I was speaking with three friends about the lamentable condition of our country. They mentioned the continued practice of abortion, the rise of homosexual marriage, and the debt crisis. One friend cited 2 Chronicles 7:14, and said that our nation’s problems will only be solved when our country turns to God. I said that would be difficult to pull off, as our nation believes in the separation of church and state. We cannot compel Muslims, Buddhists, or atheists to worship Yahweh. Nor would we want to. Life goes badly—both for those inside and outside the church—whenever Christianity becomes the religion of the state.

> faith

Lessons from the Young

On the way home from soccer practice last week, my 12-year-old son busily jotted his thoughts onto a notepad he had brought with him. When he finished, he handed it to me and said, “This is what I [created].”

Shielded

Tiptoeing around construction projects, I joined my husband as he talked with church members working on renovations to our building. As I waited patiently for them to finish, I noticed a little hole in my husband’s glove just below the knuckle of his finger. He explained that the guard on the high-powered grinder had moved while he was using it. The diamonds on his wedding band took the force of the fast-spinning blade. His finger spared, the only signs of the accident were the reduced size of the diamonds and the small hole in his glove.

John’s Question

I had plans for how my life was supposed to work out,” my friend David said. “And when things didn’t go as planned, I became bitter and resentful.” Who can relate to David? I definitely can! Often I find myself imposing my expectations on God as rights, and then sulking when they aren’t realized.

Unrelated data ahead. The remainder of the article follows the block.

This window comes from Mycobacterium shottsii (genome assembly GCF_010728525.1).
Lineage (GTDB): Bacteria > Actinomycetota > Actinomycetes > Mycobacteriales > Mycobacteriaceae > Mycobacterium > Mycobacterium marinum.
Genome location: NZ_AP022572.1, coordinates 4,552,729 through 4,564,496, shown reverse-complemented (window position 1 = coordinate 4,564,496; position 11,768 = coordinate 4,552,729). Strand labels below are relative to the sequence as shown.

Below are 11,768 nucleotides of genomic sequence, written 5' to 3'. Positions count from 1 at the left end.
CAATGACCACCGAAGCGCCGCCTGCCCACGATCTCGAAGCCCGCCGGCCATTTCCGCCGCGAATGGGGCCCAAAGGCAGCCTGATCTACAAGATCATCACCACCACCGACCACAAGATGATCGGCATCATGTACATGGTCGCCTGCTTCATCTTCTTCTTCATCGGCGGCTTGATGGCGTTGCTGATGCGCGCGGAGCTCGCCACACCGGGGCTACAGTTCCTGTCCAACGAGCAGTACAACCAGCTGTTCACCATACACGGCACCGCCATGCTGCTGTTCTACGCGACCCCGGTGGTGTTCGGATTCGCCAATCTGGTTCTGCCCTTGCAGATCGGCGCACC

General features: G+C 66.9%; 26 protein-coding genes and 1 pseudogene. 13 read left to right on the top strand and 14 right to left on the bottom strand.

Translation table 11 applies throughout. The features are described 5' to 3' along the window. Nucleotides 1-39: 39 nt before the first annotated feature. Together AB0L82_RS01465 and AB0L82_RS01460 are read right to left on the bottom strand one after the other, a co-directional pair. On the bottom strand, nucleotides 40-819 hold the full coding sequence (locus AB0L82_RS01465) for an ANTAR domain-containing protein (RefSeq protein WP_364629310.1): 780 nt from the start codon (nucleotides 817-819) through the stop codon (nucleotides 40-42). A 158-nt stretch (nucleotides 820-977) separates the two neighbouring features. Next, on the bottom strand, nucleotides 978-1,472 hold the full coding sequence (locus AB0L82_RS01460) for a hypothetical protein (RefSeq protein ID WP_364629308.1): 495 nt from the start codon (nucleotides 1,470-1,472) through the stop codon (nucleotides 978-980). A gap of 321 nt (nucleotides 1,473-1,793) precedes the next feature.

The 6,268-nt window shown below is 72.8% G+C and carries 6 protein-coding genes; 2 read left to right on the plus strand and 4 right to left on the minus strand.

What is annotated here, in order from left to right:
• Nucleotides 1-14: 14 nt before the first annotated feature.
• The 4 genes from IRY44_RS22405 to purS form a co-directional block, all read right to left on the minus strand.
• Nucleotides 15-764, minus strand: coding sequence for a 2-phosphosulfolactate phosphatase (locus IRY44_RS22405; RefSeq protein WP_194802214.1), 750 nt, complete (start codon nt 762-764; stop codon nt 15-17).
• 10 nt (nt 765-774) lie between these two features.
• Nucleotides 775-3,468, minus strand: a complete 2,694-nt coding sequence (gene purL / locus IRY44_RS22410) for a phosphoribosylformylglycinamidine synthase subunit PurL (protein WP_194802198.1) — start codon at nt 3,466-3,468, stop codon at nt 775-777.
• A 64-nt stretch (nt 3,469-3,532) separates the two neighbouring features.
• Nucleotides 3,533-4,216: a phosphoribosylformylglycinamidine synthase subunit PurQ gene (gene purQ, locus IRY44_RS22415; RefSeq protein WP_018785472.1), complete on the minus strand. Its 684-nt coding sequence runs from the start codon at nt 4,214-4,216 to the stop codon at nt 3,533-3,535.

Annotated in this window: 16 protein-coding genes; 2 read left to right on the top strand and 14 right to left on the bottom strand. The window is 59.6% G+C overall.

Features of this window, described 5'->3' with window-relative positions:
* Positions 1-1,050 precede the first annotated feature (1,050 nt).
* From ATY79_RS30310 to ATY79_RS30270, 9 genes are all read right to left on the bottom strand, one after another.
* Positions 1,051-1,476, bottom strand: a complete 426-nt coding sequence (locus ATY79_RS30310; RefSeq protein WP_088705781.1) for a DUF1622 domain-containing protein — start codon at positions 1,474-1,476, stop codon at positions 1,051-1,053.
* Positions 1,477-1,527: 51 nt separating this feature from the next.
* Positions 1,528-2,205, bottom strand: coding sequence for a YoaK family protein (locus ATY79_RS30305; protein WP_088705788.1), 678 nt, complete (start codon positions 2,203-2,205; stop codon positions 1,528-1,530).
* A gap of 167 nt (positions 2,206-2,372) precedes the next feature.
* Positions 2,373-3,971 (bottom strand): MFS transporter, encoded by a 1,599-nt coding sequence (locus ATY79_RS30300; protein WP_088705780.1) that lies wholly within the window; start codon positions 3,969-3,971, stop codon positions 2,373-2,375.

> health

Real Rest

During the long, harsh Alaskan winter, Denali National Park rangers rely on teams of sled dogs to help them patrol the vast, snowy wilderness. Dogsled patrols can last up to 6 weeks, and the dogs are always raring to go.

sweet sleep

Recent research concluded that Americans are among the world’s worst when it comes to sleep deprivation. The published statistics reveal: The US (along with France and Taiwan) ranks among the top three most sleep-deprived nations in the world. Indians (54 percent), Americans (49 percent), and Singaporeans (43 percent) reported not getting enough rest due to being too worried or stressed out. Most sleep-deprived Americans (66 percent), however, can’t sleep because they’re anxious about finances and paying their bills.

Your Body

I like to write out my thoughts before I type them. But when I use an old pen that rolls roughly across the paper, my thoughts thump along in fits and starts. When I can’t squeeze the ink out, I can’t squeeze the words out, and I quickly toss the pen aside for a better one. A free-flowing pen opens my mind, and the words often come pouring out as fast as I can write them.

> relationships

Distance

Reasons? He has many. As he passes several churches during his drive to the park for his Sunday run, he enjoys his solitude. In fact, he reflects on how he can connect with God just as easily—if not more so—on his own. But deep layers of pain, a multitude of rehearsed excuses, and complicated explanations mask a simple reality: Church has not been a safe place for him.

Sarcasm & Sincerity

Sarcasm can cause us to laugh. But it can also become a shield. Why open ourselves to rejection when we can make sure that no one ever knows the real us? Ironically, such insincerity actually leaves us more vulnerable.

You’re Called

Martin Luther challenged the medieval idea that only priests, monks, and nuns possessed a divine call. He said that just as people are made right with God by salvation in Jesus, they’re also called to serve Him in whatever jobs they do. In this way “the entire world [will] be full of service to God, not only the churches but also the home, the kitchen, the cellar, the workshop, and the field of townsfolk and farmers.”